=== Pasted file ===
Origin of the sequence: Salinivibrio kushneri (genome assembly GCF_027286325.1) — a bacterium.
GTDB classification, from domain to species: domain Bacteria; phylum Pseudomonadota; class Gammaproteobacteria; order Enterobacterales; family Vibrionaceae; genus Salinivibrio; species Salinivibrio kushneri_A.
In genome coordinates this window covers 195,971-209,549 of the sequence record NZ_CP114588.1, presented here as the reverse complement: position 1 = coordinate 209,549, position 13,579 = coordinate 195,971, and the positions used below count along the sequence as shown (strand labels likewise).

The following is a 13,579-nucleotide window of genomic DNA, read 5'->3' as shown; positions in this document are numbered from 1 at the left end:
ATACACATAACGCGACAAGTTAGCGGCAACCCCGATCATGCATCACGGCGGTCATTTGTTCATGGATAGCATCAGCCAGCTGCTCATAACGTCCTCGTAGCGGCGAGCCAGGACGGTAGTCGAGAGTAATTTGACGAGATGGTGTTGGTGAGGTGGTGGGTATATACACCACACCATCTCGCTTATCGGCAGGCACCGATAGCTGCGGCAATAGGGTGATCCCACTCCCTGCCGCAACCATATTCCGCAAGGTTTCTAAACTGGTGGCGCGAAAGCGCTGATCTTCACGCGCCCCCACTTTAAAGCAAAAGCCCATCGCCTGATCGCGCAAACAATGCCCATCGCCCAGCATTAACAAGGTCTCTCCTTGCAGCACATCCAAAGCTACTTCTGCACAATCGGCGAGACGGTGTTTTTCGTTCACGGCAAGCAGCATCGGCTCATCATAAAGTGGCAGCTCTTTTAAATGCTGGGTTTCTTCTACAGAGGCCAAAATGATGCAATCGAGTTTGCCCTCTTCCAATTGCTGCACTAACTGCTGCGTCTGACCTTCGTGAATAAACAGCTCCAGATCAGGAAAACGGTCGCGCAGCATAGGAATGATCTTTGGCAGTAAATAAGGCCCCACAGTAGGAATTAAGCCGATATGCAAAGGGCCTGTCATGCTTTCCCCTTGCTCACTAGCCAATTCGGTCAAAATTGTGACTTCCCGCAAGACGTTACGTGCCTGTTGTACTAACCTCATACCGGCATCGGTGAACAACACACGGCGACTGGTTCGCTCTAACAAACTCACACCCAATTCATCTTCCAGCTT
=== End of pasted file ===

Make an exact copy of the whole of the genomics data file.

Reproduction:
Origin of the sequence: Salinivibrio kushneri (genome assembly GCF_027286325.1) — a bacterium.
GTDB classification, from domain to species: domain Bacteria; phylum Pseudomonadota; class Gammaproteobacteria; order Enterobacterales; family Vibrionaceae; genus Salinivibrio; species Salinivibrio kushneri_A.
In genome coordinates this window covers 195,971-209,549 of the sequence record NZ_CP114588.1, presented here as the reverse complement: position 1 = coordinate 209,549, position 13,579 = coordinate 195,971, and the positions used below count along the sequence as shown (strand labels likewise).

The following is a 13,579-nucleotide window of genomic DNA, read 5'->3' as shown; positions in this document are numbered from 1 at the left end:
ATACACATAACGCGACAAGTTAGCGGCAACCCCGATCATGCATCACGGCGGTCATTTGTTCATGGATAGCATCAGCCAGCTGCTCATAACGTCCTCGTAGCGGCGAGCCAGGACGGTAGTCGAGAGTAATTTGACGAGATGGTGTTGGTGAGGTGGTGGGTATATACACCACACCATCTCGCTTATCGGCAGGCACCGATAGCTGCGGCAATAGGGTGATCCCACTCCCTGCCGCAACCATATTCCGCAAGGTTTCTAAACTGGTGGCGCGAAAGCGCTGATCTTCACGCGCCCCCACTTTAAAGCAAAAGCCCATCGCCTGATCGCGCAAACAATGCCCATCGCCCAGCATTAACAAGGTCTCTCCTTGCAGCACATCCAAAGCTACTTCTGCACAATCGGCGAGACGGTGTTTTTCGTTCACGGCAAGCAGCATCGGCTCATCATAAAGTGGCAGCTCTTTTAAATGCTGGGTTTCTTCTACAGAGGCCAAAATGATGCAATCGAGTTTGCCCTCTTCCAATTGCTGCACTAACTGCTGCGTCTGACCTTCGTGAATAAACAGCTCCAGATCAGGAAAACGGTCGCGCAGCATAGGAATGATCTTTGGCAGTAAATAAGGCCCCACAGTAGGAATTAAGCCGATATGCAAAGGGCCTGTCATGCTTTCCCCTTGCTCACTAGCCAATTCGGTCAAAATTGTGACTTCCCGCAAGACGTTACGTGCCTGTTGTACTAACCTCATACCGGCATCGGTGAACAACACACGGCGACTGGTTCGCTCTAACAAACTCACACCCAATTCATCTTCCAGCTT